Oakland, California — Youth from the Decarcerate Alameda County coalition rallied at the Board of Supervisors June 22 to demand that funding be pulled from the county sheriff’s budget and reallocated for mental health services.
Speakers pointed out that 44% of the 4,000 people incarcerated at the Alameda County Santa Rita Jail were dealing with a mental illness, with “shockingly inadequate” money available to help them, while police and sheriffs “seem to have a blank check” when it comes to funding. A recent U.S. Department of Justice investigation found that Santa Rita fails to provide “adequate care to prisoners with serious mental health needs, including those at risk of suicide.” (April 22, 2021 DOJ letter to Sheriff Gregory Ahern.)
Santa Rita is one of the largest county jails in the U.S.
A 2021 report by American Civil Liberties Union and Urban Peace Movement showed that 71% of Alameda County misdemeanors were “low-level.” In addition, over 90% of those incarcerated in Santa Rita Jail have never even been sentenced — in other words “rotting in jail” waiting to be seen by a judge or court officer.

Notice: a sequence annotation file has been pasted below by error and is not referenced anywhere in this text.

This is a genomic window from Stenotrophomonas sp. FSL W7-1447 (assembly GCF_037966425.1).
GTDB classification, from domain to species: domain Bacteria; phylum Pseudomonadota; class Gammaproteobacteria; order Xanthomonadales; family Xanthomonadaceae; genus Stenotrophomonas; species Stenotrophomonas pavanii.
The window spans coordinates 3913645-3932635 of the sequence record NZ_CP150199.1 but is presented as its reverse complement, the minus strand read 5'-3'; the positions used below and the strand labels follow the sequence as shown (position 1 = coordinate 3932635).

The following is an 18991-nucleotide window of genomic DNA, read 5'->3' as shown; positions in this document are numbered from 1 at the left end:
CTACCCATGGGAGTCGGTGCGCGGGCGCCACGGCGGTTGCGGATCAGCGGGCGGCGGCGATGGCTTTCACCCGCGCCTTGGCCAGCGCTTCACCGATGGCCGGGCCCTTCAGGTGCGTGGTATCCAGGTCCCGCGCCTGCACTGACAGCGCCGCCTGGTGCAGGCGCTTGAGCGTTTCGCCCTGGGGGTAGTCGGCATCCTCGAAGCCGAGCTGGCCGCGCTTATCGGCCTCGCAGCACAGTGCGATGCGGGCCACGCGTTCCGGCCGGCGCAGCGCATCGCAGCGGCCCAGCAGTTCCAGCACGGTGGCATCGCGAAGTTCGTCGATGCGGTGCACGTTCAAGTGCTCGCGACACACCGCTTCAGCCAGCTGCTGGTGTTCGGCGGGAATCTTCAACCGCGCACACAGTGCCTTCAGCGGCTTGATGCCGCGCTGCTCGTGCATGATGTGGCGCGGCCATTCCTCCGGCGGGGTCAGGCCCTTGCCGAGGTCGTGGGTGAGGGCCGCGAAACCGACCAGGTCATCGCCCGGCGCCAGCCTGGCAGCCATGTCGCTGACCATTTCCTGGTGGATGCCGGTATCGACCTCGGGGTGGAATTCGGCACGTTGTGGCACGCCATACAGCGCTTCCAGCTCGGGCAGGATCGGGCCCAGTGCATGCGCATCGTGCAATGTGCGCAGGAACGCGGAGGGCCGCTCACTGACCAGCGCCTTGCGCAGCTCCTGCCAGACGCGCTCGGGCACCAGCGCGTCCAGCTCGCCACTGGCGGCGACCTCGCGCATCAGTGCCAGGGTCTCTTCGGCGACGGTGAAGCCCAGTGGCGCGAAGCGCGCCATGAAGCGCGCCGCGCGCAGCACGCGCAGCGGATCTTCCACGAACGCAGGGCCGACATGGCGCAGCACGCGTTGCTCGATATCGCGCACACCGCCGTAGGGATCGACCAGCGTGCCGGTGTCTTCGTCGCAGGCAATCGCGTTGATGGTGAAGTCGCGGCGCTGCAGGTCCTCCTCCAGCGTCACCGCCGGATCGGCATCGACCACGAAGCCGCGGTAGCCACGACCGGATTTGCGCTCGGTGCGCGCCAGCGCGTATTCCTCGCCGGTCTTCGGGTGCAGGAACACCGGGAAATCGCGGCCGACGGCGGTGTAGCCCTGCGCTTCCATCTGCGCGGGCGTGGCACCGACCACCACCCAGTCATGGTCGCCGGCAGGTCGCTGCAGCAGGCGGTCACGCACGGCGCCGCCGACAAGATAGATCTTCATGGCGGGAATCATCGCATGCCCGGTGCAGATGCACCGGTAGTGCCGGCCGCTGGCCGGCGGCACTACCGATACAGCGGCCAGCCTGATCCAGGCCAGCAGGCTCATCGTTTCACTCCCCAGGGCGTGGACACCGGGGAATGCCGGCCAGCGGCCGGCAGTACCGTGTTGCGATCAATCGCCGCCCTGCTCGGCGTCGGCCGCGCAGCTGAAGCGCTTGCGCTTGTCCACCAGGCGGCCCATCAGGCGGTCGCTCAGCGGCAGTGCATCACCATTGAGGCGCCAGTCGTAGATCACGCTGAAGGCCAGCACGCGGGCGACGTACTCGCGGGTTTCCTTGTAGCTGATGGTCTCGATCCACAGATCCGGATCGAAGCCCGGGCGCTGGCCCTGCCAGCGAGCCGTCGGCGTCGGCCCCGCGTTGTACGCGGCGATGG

The racial disparity in the jail population is scandalous, with 48% of Santa Rita Jail population being African American. Asked about this, Evelyn Canal of Communities United for Restorative Youth Justice said, “They don’t need a reason in this country to jail Black and Brown folks.” Others spoke from the Anti Police-Terror Project, Hayward Community Coalition and poet Ericson Amaya from 67 Sueños.